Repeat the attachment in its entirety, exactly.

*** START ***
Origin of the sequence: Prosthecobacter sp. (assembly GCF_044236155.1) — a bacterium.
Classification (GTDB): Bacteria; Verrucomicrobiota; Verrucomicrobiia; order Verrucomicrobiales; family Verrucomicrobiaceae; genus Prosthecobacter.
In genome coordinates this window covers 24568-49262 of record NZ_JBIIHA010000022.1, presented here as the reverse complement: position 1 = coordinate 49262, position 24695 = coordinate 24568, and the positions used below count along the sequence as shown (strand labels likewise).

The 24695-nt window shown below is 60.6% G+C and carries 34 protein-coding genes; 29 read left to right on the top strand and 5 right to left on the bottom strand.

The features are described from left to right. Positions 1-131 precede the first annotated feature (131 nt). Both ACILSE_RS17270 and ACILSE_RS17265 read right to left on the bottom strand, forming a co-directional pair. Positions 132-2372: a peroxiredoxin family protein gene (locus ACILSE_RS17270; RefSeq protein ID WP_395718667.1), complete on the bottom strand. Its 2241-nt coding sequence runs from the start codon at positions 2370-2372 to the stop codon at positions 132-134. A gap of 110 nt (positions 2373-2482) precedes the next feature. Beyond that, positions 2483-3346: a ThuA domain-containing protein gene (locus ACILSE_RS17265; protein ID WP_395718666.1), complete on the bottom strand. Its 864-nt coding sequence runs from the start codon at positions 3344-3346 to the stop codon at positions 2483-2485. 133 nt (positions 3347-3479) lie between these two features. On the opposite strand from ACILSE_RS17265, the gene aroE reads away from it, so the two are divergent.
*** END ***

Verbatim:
Origin of the sequence: Prosthecobacter sp. (assembly GCF_044236155.1) — a bacterium.
Classification (GTDB): Bacteria; Verrucomicrobiota; Verrucomicrobiia; order Verrucomicrobiales; family Verrucomicrobiaceae; genus Prosthecobacter.
In genome coordinates this window covers 24568-49262 of record NZ_JBIIHA010000022.1, presented here as the reverse complement: position 1 = coordinate 49262, position 24695 = coordinate 24568, and the positions used below count along the sequence as shown (strand labels likewise).

The 24695-nt window shown below is 60.6% G+C and carries 34 protein-coding genes; 29 read left to right on the top strand and 5 right to left on the bottom strand.

The features are described from left to right. Positions 1-131 precede the first annotated feature (131 nt). Both ACILSE_RS17270 and ACILSE_RS17265 read right to left on the bottom strand, forming a co-directional pair. Positions 132-2372: a peroxiredoxin family protein gene (locus ACILSE_RS17270; RefSeq protein ID WP_395718667.1), complete on the bottom strand. Its 2241-nt coding sequence runs from the start codon at positions 2370-2372 to the stop codon at positions 132-134. A gap of 110 nt (positions 2373-2482) precedes the next feature. Beyond that, positions 2483-3346: a ThuA domain-containing protein gene (locus ACILSE_RS17265; protein ID WP_395718666.1), complete on the bottom strand. Its 864-nt coding sequence runs from the start codon at positions 3344-3346 to the stop codon at positions 2483-2485. 133 nt (positions 3347-3479) lie between these two features. On the opposite strand from ACILSE_RS17265, the gene aroE reads away from it, so the two are divergent.